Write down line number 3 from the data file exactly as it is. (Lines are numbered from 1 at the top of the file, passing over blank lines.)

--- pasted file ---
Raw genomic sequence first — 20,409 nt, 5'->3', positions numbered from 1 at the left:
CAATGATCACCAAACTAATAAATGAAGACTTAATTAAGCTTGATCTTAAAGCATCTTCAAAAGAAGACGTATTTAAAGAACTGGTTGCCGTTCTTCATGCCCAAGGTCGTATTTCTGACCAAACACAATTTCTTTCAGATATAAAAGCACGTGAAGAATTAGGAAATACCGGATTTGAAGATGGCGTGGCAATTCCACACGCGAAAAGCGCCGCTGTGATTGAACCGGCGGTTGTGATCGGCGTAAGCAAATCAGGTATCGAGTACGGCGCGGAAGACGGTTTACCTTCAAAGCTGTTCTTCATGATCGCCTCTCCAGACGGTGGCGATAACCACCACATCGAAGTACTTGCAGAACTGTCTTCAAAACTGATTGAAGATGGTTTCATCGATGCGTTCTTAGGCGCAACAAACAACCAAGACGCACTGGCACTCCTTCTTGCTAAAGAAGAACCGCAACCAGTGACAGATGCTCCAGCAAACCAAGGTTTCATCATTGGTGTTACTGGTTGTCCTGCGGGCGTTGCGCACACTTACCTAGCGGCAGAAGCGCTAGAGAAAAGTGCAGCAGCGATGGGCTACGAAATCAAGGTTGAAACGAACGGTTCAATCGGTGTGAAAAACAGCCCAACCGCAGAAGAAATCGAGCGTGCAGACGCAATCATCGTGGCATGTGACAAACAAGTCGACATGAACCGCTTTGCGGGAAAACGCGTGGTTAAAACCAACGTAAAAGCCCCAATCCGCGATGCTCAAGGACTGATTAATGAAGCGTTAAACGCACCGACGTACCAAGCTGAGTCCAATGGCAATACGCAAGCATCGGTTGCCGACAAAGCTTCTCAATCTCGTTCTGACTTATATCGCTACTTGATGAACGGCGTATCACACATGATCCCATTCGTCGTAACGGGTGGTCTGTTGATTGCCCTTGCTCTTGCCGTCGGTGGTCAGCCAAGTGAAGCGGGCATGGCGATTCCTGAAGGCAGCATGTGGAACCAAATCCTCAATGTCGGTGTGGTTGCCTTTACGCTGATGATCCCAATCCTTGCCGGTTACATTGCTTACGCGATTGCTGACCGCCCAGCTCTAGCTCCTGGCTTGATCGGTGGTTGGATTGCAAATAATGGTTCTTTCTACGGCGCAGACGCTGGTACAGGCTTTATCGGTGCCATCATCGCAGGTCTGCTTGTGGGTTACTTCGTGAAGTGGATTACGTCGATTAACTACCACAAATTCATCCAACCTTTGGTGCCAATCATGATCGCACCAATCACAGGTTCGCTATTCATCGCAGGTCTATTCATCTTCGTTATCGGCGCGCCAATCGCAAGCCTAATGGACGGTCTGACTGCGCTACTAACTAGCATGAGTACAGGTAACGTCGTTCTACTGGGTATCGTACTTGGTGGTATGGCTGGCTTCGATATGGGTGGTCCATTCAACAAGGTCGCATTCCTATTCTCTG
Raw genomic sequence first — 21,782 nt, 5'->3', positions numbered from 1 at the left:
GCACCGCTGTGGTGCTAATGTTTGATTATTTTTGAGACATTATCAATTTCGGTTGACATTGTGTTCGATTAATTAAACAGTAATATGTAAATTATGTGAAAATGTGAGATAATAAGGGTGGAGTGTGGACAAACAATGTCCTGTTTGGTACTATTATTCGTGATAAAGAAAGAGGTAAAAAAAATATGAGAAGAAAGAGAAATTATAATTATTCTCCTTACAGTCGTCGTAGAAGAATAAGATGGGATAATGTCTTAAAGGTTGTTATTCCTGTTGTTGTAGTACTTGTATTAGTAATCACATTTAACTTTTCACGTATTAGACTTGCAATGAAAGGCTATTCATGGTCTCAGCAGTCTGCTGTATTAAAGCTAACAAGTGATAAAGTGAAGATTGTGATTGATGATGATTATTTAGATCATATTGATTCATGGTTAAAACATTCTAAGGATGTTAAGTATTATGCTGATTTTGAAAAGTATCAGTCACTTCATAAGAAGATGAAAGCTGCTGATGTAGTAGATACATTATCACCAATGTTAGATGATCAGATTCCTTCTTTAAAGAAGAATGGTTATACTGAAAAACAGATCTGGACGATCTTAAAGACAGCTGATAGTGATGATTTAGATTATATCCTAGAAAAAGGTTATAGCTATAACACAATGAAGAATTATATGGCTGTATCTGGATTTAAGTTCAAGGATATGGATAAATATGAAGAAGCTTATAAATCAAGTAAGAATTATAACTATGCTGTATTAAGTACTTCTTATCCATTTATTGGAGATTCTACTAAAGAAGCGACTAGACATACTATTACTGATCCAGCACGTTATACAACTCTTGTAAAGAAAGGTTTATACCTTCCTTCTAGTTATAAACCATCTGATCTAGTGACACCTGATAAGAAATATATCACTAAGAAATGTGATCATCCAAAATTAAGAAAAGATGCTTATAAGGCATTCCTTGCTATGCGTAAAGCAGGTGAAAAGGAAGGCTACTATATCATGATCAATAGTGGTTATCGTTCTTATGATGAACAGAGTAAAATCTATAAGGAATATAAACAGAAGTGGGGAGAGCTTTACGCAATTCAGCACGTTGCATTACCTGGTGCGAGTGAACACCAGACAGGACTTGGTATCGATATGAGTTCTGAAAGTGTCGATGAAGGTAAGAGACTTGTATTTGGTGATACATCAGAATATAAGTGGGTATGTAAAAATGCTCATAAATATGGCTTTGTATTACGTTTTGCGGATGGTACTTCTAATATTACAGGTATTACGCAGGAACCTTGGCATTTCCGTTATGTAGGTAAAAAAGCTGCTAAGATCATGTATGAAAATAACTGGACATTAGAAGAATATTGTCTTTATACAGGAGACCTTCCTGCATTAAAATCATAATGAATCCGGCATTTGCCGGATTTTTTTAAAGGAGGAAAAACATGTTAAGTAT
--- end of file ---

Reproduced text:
Raw genomic sequence first — 21,782 nt, 5'->3', positions numbered from 1 at the left: